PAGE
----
RIE Professor Norman Dott Case Notes, 1922-1970
Scope and Contents
These early patient case notes are a fascinating resource into the development of neurology in Scotland. Opinions and diagnoses are given at length in typed case summaries, giving a strong impression of Dott's theories and methods as he considered the prognoses and outcomes of many relatively untested procedures. These records cover the period in which Dott performed the first surgery on an intracranial subarachnoid haemorrhage by wrapping the aneurysm with muscle (1931), first stemmed intracranial haemorrhages by carotid ligation as an alternative to risk-heavy intracranial surgery (1932) and pioneered the use of angiograms to demonstrate both intracranial haemorrhage (1933) and cerebral arteriovenous malformation (1929).
Most patient case notes were originally kept in an individual folder (the order of which has been retained in their preservation) and contain a wide range of written and image record forms, for example: typed case summaries; charts; photographs; nurses' record books from private nursing homes; extensive personal correspondence; patient symptom diaries; and newspaper clippings. The volume of and variation in material present in each case file leads to more 'fat' folders than are generally present in other Dott case note series.Yellow stickers on case note folders indicate the presence of photographs. A blue, yellow or red sticker indicates that an x-ray film has been removed for long-term preservation purposes. Please note that these cases may contain photographs taken at post-mortem examination.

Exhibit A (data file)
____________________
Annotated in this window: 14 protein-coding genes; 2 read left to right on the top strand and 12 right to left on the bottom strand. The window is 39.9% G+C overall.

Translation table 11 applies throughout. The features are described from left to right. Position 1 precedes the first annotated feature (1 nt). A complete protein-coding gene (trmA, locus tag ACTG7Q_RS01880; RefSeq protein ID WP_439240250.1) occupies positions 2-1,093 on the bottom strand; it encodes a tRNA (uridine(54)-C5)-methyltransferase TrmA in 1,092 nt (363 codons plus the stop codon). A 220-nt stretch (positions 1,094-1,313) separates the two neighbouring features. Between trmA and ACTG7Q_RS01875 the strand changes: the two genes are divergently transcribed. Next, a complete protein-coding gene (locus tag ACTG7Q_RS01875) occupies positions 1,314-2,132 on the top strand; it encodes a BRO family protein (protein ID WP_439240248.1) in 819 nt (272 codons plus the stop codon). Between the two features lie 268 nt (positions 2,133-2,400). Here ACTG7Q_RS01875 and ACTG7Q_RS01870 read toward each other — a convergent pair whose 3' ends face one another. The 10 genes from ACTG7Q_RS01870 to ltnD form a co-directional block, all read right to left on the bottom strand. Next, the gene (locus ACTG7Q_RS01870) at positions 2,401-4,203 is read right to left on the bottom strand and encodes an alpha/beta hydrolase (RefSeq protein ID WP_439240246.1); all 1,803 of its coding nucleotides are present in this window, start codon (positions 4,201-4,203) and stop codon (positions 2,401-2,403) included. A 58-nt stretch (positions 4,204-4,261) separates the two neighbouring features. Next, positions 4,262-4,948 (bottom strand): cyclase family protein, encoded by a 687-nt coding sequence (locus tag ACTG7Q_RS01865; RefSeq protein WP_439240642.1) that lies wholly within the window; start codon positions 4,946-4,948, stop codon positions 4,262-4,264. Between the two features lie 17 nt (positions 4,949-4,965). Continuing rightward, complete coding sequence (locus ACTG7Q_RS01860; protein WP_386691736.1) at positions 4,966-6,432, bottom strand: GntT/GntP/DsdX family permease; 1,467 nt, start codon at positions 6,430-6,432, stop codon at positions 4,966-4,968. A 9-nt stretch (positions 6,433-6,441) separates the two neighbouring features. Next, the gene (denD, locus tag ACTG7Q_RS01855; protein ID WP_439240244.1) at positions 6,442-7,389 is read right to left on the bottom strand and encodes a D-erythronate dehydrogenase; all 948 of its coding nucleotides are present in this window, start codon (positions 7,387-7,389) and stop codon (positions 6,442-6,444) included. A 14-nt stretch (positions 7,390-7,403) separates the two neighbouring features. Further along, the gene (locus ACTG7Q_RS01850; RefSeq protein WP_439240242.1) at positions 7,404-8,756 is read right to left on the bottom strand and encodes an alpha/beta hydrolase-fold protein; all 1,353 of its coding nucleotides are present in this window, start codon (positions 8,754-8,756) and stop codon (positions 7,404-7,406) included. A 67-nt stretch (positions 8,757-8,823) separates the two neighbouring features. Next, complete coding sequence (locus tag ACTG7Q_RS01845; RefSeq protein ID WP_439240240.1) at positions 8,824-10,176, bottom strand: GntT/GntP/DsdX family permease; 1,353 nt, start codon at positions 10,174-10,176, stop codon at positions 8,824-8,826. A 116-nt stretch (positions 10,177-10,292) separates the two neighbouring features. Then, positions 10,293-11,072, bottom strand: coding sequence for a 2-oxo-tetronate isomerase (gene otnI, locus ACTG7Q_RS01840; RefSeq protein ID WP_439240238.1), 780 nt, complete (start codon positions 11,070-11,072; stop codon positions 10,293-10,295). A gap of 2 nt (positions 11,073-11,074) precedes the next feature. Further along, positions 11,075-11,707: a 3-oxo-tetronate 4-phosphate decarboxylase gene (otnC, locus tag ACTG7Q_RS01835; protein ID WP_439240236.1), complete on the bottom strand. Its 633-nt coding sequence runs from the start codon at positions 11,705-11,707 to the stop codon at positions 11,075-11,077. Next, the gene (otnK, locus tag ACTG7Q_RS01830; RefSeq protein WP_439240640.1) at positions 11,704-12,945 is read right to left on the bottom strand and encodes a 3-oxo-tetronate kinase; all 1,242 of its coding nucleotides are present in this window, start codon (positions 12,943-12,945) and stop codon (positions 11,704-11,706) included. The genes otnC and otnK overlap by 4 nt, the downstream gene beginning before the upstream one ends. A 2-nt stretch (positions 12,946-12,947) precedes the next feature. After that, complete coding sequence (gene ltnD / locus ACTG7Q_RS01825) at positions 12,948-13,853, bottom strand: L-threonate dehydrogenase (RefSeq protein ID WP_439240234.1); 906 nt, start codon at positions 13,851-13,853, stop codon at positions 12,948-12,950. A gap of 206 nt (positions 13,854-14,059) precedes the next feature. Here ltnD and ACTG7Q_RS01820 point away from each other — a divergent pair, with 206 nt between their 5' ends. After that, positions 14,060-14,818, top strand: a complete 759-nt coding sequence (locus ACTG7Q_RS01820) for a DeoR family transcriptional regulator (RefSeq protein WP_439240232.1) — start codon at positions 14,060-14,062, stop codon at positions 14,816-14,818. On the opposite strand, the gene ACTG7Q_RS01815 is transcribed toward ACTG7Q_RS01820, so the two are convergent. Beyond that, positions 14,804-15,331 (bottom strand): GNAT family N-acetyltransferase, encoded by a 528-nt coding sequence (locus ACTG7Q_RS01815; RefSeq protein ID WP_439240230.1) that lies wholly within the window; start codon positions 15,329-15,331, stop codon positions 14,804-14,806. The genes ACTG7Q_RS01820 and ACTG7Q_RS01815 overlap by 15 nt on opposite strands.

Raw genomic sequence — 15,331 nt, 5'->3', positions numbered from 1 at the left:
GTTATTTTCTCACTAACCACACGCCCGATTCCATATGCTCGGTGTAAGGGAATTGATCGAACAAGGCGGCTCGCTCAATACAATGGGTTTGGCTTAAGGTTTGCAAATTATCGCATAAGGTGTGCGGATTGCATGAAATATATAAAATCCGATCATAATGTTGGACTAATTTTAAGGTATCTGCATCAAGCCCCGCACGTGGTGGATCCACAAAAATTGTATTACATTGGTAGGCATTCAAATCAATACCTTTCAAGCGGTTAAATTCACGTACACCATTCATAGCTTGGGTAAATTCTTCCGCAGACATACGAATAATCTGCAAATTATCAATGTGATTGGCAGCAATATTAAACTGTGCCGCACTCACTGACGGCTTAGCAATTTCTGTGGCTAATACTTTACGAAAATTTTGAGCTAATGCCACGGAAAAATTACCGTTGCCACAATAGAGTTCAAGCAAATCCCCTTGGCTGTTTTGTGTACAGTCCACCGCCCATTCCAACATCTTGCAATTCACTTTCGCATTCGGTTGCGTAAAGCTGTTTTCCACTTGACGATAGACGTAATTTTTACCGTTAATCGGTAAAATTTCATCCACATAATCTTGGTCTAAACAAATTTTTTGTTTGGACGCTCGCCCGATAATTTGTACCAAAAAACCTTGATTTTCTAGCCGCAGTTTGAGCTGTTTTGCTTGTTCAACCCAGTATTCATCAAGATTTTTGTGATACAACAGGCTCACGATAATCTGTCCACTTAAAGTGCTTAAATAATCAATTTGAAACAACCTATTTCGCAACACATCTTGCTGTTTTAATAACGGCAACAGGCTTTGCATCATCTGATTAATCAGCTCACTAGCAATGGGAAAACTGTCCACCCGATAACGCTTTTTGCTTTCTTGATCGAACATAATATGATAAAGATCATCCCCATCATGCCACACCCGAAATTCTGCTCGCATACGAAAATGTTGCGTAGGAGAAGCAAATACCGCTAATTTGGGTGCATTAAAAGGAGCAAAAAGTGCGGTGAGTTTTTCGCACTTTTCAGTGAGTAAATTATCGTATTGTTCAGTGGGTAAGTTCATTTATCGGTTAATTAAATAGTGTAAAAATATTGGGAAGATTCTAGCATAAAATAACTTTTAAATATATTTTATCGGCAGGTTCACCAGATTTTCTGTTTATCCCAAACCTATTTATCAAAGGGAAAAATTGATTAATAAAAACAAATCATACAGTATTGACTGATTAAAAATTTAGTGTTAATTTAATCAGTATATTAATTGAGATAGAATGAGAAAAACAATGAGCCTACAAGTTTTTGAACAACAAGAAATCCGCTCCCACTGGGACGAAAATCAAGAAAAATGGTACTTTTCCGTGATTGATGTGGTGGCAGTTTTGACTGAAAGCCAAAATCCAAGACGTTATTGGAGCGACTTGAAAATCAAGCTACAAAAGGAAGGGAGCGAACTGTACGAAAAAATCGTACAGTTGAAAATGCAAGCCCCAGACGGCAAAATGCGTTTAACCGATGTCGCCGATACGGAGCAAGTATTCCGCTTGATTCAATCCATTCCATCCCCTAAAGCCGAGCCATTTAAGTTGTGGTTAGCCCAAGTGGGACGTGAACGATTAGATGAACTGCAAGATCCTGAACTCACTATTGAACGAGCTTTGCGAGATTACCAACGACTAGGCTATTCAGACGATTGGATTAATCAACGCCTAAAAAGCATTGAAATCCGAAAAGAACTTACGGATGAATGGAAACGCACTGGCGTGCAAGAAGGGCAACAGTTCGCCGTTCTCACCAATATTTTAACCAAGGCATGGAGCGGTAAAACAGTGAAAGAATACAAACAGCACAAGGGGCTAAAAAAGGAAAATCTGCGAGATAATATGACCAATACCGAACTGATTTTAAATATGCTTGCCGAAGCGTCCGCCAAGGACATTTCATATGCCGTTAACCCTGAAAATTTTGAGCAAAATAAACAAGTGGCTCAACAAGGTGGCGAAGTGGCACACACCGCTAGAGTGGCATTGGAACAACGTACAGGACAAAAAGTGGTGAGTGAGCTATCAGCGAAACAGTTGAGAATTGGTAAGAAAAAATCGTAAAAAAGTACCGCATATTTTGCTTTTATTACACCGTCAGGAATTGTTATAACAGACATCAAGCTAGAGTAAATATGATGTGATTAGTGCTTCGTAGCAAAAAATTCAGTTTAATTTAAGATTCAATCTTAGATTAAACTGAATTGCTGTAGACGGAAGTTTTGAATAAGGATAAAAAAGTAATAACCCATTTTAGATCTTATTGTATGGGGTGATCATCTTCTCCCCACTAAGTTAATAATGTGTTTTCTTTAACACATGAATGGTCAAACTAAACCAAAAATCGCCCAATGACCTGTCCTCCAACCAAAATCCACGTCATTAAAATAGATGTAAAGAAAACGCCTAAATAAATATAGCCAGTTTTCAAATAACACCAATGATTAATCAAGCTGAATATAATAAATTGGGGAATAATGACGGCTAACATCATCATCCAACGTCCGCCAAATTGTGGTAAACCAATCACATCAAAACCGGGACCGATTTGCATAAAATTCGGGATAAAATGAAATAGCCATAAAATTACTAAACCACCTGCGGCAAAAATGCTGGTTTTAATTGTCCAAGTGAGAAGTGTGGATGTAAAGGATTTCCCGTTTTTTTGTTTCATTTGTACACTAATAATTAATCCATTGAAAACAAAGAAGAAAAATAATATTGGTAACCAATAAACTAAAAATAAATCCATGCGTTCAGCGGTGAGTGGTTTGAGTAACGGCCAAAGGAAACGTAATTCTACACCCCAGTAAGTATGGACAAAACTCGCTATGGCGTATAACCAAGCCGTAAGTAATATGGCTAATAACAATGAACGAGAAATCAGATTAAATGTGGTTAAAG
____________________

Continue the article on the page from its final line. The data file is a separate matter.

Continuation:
Language of Materials
Conditions Governing Access
Public access to these records is governed by UK data protection legislation, the Freedom of Information (Scotland) Act 2002, and the current Scottish Government Records Management: NHS Code of Practice (Scotland). Whilst some records may be accessed freely by researchers, the aforementioned legislation and guidelines mean that records conveying sensitive information on named individuals may be closed to the public for a set time. Where records relate to named deceased adults, they will be open 75 years after the latest date referenced in the record, on the next 1 January. Case records of individuals below 18 years of age or adults not proven to be deceased will be open 100 years after the latest date recorded in the record, on the next 1 January. Further information on legislation and guidelines covering medical records can be found on the LHSA webpage.
LHSA encourages the use of these records for legitimate clinical, historical and genealogical research purposes, and records that are designated as closed can be consulted by legitimate researchers if certain conditions are met. Please contact the LHSA Archivist for more details regarding procedures on how you can apply for permission to view closed records. Telephone us on: 0131 650 3392 or email us at email@example.com